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‘WFP works with national entities to strengthen Jordan’s refugee care’

By JT - Jan 04,2020 - Last updated at Jan 04,2020

AMMAN — One in 10 people in Jordan received some form of support from the UN World Food Programme (WFP) in 2019, either through cash-based transfers, which allow refugees to cover food and other basic needs, or through school feeding programmes and livelihood activities that support both vulnerable Jordanians and refugees.  

 “All over the world, WFP works on a large scale, and here in Jordan, it is no different,” said WFP Country Director and Representative Sarah Gordon-Gibson in a WFP statement. 

“We ensured food and nutrition security for 1.1 million people, around half of them Jordanians and half refugees. Of course, this would not be possible without the support of our donors and our strong partnership with the government, UN agencies and NGOs,” she added.

 Every month, 480,000 refugees receive an amount of money to buy food or cover other expenses, the statement said, adding that this programme alone injected more than JD115.6 million into the Jordanian economy during 2019. 

The vast majority of those receiving food assistance are Syrian refugees, but the programme also extended its aid to around 13,000 refugees from other countries, including Somalia, Yemen and Sudan.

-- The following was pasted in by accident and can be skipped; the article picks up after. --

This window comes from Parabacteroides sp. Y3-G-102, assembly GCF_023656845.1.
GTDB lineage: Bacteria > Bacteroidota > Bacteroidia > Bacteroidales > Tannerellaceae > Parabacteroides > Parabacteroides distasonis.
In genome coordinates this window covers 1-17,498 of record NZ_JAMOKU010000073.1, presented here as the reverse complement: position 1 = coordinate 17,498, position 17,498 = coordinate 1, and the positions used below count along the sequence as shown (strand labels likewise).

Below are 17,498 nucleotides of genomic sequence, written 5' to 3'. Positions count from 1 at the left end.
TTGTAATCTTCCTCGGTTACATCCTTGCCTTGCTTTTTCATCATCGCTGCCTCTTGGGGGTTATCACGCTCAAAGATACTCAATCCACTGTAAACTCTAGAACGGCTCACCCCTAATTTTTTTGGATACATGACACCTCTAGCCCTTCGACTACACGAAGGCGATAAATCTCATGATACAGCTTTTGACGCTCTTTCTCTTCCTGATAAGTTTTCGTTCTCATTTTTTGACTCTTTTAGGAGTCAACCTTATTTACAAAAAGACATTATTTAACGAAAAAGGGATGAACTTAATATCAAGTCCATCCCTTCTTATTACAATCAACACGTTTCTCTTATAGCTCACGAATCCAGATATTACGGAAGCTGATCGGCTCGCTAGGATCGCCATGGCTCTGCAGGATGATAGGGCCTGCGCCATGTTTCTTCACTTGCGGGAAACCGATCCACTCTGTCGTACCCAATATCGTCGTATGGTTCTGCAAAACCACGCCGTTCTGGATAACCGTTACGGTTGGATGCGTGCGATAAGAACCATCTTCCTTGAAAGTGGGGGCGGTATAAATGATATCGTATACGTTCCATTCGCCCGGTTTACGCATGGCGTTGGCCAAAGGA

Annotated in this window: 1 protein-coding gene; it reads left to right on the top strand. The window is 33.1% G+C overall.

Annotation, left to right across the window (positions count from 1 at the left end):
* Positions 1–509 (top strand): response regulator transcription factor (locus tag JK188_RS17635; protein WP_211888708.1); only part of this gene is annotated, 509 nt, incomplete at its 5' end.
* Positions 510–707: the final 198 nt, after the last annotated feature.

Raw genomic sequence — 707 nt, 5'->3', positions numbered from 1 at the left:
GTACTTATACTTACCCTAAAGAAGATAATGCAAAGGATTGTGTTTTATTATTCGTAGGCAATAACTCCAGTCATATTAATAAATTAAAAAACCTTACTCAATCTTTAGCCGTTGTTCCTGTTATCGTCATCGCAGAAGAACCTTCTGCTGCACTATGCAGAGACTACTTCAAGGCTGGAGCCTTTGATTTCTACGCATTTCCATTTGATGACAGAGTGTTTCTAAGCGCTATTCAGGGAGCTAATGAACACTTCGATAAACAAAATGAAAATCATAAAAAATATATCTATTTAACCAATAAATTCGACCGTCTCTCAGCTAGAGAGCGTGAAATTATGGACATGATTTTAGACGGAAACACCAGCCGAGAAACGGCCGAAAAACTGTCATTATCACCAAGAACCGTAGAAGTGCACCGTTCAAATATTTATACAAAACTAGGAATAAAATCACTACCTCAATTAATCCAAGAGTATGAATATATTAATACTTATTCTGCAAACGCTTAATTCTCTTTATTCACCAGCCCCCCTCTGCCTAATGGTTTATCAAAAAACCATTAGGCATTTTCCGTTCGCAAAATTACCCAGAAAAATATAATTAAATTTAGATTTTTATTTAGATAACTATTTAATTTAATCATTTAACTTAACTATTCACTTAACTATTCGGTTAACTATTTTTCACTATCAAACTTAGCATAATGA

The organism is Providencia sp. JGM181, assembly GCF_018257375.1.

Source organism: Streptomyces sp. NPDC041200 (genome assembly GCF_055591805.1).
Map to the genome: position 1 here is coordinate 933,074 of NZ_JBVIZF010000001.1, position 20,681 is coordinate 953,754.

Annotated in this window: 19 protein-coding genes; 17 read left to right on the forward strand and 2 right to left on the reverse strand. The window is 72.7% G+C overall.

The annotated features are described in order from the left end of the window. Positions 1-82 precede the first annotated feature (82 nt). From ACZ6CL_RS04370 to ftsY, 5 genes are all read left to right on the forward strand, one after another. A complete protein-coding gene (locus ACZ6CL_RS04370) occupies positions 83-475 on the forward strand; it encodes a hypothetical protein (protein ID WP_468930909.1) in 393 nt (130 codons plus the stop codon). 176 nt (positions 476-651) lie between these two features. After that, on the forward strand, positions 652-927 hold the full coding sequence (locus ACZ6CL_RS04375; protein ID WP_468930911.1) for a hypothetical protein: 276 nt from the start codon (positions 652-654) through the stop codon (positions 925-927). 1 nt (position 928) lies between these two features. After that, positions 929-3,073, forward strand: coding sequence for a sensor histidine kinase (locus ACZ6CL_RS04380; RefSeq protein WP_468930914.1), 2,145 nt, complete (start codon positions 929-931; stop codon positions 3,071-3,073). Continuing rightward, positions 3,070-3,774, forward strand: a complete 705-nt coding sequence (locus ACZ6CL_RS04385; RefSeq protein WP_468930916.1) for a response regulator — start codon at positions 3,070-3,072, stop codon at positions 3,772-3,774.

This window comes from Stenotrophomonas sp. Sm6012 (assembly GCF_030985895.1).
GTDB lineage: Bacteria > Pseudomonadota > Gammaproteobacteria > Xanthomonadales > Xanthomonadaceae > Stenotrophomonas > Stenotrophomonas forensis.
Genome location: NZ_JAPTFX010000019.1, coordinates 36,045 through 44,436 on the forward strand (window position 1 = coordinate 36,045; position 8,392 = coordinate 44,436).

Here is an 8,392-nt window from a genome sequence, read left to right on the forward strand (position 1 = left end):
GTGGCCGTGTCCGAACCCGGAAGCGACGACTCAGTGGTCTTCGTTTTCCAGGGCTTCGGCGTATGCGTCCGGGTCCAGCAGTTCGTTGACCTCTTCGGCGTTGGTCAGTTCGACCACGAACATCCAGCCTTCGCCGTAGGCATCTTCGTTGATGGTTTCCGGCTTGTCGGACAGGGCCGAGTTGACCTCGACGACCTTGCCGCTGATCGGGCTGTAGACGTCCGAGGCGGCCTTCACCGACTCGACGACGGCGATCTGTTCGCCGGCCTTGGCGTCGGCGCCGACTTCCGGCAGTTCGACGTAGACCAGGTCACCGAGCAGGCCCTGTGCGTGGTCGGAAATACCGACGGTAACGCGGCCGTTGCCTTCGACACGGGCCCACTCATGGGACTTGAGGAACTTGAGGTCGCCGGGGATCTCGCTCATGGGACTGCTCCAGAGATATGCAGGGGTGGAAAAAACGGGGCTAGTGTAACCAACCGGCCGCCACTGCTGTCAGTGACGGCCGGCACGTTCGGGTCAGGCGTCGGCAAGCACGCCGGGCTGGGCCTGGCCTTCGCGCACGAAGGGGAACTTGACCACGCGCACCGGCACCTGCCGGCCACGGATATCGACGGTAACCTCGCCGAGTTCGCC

In partnership with the Ministry of Education, the school feeding programme provides daily healthy snacks to 419,000 school children. These include refugee children living in Zaatari and Azraq camps, as well as Jordanian children in schools across the Kingdom, the statement noted. 

The programme distributed over 7.4 million school meals and 33.7 million date bars, helping improve children’s nutrition, boost their attendance and enhance their concentration on schoolwork. The programme also created job opportunities for over 750 Jordanian and refugee workers, most of them women, through a network of 17 “healthy kitchens”, where the school meals are prepared, according to the statement. 

WFP has a longstanding partnership with the Ministry of Agriculture to deliver resilience and livelihood support. Through this partnership, 45,000 trees were planted in 2019 and jobs were created for more than 800 people. WFP also supported the ministry’s National Olive Festival in November, providing hundreds of small producers with a place to sell their produce.

 In addition to directly supporting people in need, WFP provides technical support to the government to help develop the systems and processes to build food security, resilience and social protection in the longer term, the statement said.

 “WFP has worked extremely closely with a range of government departments and ministries over the course of the last year,” said Gordon-Gibson.

 “This work included supporting the National Aid Fund to digitise its payment systems and supporting the Department of Statistics to improve data collection and analysis related to food security in Jordan. We will be strengthening these partnerships even further in 2020 as we increasingly prioritise activities that strengthen national capacities,” she added in the statement.

 “A lot of excellent work has been done together with our partners, and we very much look forward to building on this over the next year and, indeed, over the next decade.”

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